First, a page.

Editor’s Note: The insider Washington press corps is well-known for holding a grudge, especially against anyone who challenges its self-image as heroic defenders of the truth. So, even four years after Stephen Colbert’s on-point pillorying of the Big Media’s fawning coverage of George W. Bush, important journalists still haven’t forgiven the comedian.

In 2006, Robert Parry described the pique of the courtier press this way. And, in this guest essay, media critic Jeff Cohen picks up the grudge match from last week when Colbert testified before Congress on behalf of migrant workers:

On Friday, some elite journalists couldn't contain their anger after Colbert testified before Congress on behalf of immigrant farm workers -- mostly in character (with some funny and not-so-funny jokes) and partly in total seriousness

"I like talking about people who don't have any power and it seems like some of the least powerful people in the United States are the migrant workers who come and do our work and don't have any rights as a result . And yet we still invite them to come here, and at the same time ask them to leave."

Thanks to Colbert, a hearing on migrant workers that would have been ignored by mainstream journalists was jam-packed with mainstream journalists. 

But hosting "Hardball" on Friday night, NBC's Chuck Todd was beside himself: "A lot of us frankly are offended." He suggested Congress members should have walked out of the hearing room as Colbert testified.

Ironically, Todd made the Colbert appearance his top story.

And that's a good thing -- because the plight of migrant farm workers is otherwise ignored on "Hardball." I did a quick NEXIS search for variations of "immigrant farm workers" or "migrant farm labor" and found about three mentions in the last decade. 

On Friday night's ABC World News Tonight, correspondent Jonathan Karl did a piece on Colbert on Capitol Hill; Karl rushed up to Colbert, gotcha-style, as soon as he finished testifying and asked if he was "worried about trivializing such a serious issue."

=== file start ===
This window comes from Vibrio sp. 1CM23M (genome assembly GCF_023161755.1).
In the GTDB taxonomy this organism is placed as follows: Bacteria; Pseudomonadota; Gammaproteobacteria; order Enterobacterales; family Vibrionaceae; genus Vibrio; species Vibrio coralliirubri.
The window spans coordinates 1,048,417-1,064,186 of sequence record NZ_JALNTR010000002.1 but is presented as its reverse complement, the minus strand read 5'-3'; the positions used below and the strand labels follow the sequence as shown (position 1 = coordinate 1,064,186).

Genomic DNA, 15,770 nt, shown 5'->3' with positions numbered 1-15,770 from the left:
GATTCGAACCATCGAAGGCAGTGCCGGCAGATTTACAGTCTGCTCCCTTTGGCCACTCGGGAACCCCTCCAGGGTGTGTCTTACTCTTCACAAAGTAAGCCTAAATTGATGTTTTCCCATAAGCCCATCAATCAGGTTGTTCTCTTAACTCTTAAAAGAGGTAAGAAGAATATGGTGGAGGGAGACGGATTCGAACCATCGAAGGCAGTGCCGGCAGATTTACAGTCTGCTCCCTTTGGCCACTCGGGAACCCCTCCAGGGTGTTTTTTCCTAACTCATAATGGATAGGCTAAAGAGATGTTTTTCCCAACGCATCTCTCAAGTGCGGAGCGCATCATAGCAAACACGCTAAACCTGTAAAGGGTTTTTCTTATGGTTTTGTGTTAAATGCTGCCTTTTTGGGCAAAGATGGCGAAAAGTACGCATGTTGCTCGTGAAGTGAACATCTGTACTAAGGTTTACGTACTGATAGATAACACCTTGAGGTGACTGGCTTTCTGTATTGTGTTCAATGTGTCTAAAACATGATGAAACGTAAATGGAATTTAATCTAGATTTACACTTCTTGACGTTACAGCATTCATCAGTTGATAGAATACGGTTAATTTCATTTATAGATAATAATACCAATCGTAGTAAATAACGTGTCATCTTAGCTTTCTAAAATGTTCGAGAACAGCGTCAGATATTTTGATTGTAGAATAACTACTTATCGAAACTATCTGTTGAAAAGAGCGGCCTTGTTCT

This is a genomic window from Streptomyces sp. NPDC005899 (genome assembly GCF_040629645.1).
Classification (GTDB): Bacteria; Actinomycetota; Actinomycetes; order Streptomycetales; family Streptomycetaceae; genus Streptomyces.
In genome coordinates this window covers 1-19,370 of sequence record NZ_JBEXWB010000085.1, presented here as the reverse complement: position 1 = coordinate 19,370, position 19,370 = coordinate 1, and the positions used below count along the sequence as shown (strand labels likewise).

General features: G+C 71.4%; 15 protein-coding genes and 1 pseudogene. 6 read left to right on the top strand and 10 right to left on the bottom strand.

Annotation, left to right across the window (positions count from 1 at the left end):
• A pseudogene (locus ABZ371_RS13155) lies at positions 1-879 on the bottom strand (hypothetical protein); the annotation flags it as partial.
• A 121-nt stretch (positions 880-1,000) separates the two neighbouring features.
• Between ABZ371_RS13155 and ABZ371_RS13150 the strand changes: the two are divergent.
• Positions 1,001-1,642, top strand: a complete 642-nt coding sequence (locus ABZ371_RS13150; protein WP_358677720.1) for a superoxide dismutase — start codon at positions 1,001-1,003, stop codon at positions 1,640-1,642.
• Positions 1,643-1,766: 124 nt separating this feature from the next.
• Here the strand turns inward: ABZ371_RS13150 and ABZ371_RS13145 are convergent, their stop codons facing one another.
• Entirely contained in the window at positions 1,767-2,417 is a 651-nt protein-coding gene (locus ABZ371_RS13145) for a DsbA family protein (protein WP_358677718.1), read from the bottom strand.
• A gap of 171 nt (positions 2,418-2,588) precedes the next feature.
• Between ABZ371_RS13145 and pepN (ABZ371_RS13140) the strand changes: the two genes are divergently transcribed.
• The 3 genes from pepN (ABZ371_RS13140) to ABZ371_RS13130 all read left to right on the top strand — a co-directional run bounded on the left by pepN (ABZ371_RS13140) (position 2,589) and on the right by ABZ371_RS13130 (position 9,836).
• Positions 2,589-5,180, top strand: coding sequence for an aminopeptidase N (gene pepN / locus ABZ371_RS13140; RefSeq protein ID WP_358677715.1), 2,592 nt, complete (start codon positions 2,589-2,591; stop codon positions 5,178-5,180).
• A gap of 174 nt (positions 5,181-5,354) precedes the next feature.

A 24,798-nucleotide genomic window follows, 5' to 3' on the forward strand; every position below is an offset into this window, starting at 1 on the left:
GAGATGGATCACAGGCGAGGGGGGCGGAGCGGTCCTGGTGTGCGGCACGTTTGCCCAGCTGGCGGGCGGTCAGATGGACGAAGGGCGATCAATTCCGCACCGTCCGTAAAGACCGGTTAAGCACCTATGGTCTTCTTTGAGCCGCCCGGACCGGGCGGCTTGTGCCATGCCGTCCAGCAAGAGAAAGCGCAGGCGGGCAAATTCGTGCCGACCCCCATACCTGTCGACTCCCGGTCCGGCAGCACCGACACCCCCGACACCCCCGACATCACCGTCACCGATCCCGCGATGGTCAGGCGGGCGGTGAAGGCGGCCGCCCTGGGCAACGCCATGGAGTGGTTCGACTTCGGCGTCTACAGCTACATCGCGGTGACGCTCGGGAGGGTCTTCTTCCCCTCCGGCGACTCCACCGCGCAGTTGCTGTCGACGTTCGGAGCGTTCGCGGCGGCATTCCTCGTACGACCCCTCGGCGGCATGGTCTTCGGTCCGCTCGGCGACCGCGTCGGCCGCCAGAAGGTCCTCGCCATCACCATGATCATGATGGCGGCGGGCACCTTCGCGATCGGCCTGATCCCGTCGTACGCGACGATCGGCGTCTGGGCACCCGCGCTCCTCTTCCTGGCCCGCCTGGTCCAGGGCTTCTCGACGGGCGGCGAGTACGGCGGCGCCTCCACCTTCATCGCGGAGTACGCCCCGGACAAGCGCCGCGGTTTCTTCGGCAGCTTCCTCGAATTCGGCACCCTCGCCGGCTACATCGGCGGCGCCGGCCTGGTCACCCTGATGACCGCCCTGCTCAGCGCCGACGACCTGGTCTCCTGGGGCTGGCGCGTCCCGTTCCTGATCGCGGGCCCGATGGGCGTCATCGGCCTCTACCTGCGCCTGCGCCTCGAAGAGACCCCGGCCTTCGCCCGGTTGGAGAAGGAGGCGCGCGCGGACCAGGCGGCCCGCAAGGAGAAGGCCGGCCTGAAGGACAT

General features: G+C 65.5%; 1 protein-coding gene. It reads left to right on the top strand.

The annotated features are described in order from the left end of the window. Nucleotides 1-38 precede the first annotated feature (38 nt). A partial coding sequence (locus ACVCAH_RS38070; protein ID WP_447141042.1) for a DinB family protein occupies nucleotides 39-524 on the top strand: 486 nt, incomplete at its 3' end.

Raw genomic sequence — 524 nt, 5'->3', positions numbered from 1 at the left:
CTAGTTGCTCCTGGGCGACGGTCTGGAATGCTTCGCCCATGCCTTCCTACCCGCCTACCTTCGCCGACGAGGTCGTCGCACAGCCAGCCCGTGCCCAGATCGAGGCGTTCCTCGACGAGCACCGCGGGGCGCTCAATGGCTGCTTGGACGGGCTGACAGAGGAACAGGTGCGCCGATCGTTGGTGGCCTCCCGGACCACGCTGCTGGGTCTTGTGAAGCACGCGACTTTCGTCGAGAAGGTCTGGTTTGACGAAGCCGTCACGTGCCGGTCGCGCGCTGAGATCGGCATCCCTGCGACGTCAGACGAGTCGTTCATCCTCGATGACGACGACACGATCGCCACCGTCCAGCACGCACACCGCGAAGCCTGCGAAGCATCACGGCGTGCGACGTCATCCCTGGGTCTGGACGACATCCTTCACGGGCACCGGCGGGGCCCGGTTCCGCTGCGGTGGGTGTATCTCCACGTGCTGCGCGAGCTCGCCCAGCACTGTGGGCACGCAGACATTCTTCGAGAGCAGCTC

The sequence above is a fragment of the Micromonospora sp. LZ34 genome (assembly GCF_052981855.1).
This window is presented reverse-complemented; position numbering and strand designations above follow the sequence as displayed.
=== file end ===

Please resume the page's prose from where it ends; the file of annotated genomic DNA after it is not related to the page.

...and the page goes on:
If it's such a "serious issue," why has ABC World News offered such spotty coverage?

It's been almost a year since Brian Ross's strong piece on child labor. According to NEXIS, there was a solid report a year before that on farm workers in the heat wave. I found a passing reference in 2009 to an astronaut being the son of migrant farm workers, and a 2008 story on a man's journey "from an illegal migrant farm worker to world-class brain surgeon."

If that's how ABC World News covers "serious issues" of human rights, it's Jonathan Karl who needs to answer about "trivialization."

Not Stephen Colbert.

Jeff Cohen is an associate professor of journalism and the director of the Park Center for Independent Media at Ithaca College, founder of the media watch group FAIR, and former board member of Progressive Democrats of America. In 2002, he was a producer and pundit at MSNBC (overseen by NBC News). His latest book is Cable News Confidential: My Misadventures in Corporate Media.

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